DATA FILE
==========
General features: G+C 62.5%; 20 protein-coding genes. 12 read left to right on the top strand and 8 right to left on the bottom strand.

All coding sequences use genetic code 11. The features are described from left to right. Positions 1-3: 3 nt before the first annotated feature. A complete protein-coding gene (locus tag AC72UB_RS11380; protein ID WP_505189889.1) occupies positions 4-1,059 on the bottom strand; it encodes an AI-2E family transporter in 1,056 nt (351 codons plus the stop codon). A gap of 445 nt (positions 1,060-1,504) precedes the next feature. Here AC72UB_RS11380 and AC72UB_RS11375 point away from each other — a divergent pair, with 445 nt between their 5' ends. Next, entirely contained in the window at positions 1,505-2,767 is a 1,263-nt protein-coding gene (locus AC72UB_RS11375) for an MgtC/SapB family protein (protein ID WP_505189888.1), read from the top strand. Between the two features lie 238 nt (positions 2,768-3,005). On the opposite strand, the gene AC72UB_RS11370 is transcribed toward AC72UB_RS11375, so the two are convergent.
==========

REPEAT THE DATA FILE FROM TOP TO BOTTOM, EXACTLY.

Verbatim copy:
General features: G+C 62.5%; 20 protein-coding genes. 12 read left to right on the top strand and 8 right to left on the bottom strand.

All coding sequences use genetic code 11. The features are described from left to right. Positions 1-3: 3 nt before the first annotated feature. A complete protein-coding gene (locus tag AC72UB_RS11380; protein ID WP_505189889.1) occupies positions 4-1,059 on the bottom strand; it encodes an AI-2E family transporter in 1,056 nt (351 codons plus the stop codon). A gap of 445 nt (positions 1,060-1,504) precedes the next feature. Here AC72UB_RS11380 and AC72UB_RS11375 point away from each other — a divergent pair, with 445 nt between their 5' ends. Next, entirely contained in the window at positions 1,505-2,767 is a 1,263-nt protein-coding gene (locus AC72UB_RS11375) for an MgtC/SapB family protein (protein ID WP_505189888.1), read from the top strand. Between the two features lie 238 nt (positions 2,768-3,005). On the opposite strand, the gene AC72UB_RS11370 is transcribed toward AC72UB_RS11375, so the two are convergent.